Qualcomm Inc. said that South Korean authorities are investigating the company.
The news, announced late Nov. 17, sent Qualcomm (Nasdaq: QCOM) shares down by 9 percent by the middle of the trading day Nov. 18.
The Korea Fair Trade Commission is conducting the investigation. Qualcomm said the process will take some time to work through.
Qualcomm said a South Korean examiner’s report “alleges, among other things, that we do not properly negotiate aspects of our licenses, and that our practice of licensing our patents only at the device level and requiring that our chip customers be licensed to our intellectual property violate Korean competition law. The ER [examiner’s report] proposes remedies including modifications to certain business practices and monetary penalties.
“The allegations and conclusions contained in the ER are not supported by the facts and are a serious misapplication of law,” Qualcomm said. “Our patent licensing practices, which we and other patent owners have maintained for almost two decades, and which have facilitated the growth of the mobile communications industry in Korea and elsewhere, are lawful and pro-competitive. …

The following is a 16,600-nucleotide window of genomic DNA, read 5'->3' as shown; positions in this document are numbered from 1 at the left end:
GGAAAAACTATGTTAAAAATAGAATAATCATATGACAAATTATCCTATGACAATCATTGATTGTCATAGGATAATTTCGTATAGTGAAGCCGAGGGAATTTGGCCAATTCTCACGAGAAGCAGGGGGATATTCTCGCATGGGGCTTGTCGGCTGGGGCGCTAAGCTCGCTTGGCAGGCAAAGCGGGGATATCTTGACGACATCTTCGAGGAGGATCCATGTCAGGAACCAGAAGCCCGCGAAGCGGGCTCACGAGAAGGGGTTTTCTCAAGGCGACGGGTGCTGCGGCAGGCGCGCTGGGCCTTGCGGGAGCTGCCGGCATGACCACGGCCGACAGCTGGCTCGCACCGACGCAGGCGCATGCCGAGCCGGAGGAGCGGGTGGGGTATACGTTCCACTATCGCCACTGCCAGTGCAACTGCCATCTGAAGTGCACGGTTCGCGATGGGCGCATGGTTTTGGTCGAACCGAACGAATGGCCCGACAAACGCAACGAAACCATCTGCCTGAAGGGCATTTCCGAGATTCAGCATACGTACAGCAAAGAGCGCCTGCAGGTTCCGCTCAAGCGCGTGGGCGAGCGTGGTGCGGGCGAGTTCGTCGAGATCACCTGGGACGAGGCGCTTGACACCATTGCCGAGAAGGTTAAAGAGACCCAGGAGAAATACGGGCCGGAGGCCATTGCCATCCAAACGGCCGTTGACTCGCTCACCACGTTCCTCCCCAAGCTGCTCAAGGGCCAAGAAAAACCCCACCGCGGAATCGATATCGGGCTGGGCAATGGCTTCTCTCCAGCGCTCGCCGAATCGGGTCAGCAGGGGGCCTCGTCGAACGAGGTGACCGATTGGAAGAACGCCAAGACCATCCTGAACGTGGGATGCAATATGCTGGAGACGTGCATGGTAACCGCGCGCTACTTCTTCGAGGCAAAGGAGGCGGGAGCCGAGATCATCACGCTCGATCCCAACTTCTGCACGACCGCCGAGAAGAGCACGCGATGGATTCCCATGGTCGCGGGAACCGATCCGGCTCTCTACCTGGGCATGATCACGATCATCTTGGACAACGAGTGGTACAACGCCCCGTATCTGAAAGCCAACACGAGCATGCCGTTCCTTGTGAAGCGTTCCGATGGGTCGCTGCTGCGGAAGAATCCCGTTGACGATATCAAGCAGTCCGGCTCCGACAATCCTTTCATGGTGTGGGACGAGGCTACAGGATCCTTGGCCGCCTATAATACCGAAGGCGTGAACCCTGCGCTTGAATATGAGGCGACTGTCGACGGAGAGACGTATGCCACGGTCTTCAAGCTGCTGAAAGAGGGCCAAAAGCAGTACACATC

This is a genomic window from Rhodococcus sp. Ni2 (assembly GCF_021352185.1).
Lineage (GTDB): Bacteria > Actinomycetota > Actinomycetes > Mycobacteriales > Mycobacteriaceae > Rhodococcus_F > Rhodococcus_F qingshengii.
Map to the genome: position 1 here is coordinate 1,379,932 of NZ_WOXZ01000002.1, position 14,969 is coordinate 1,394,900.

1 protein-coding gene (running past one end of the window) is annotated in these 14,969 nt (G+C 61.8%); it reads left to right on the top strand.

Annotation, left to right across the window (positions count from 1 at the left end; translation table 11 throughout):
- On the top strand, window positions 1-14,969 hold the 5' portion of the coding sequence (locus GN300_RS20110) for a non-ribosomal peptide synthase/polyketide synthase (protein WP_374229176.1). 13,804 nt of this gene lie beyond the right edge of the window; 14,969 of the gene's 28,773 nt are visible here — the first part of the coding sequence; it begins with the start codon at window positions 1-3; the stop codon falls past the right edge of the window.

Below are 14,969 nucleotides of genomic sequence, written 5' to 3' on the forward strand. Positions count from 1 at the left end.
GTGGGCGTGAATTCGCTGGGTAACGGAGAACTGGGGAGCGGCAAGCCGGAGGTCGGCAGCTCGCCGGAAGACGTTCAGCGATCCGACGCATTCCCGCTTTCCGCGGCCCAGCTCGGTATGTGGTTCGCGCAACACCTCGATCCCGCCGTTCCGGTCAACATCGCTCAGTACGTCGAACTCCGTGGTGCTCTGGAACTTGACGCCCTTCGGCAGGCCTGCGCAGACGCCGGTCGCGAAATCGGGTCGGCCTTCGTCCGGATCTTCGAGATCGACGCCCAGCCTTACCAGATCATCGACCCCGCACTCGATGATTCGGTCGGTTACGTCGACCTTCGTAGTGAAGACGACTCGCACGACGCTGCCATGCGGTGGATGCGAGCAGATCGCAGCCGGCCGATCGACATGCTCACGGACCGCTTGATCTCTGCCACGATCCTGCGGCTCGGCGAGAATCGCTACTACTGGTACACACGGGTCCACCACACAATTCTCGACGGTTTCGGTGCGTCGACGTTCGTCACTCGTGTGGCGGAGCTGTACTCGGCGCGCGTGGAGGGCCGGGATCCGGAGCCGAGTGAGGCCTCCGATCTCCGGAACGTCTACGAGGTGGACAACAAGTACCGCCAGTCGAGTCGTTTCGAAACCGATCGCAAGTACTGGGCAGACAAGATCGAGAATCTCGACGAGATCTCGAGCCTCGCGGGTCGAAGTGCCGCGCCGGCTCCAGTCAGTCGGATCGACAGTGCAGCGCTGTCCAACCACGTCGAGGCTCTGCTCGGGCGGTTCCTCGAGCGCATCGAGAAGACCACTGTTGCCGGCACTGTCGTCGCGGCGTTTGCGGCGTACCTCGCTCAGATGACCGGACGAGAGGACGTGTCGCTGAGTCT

“We intend to vigorously defend ourselves at the commission hearings and remain hopeful that the commission will reject the conclusions of the examiner’s report.”
South Korea has been a market that has embraced the most advanced Qualcomm wireless communication technology. South Korean carriers frequently bring it to market earlier than U.S. carriers.
In February, Qualcomm concluded a 14-month investigation of anticompetitive practices in China. It paid Chinese regulators a $975 million fine and agreed to renegotiate license agreements with Chinese customers. Some Chinese customers have refused to pay Qualcomm as their licenses are being renegotiated.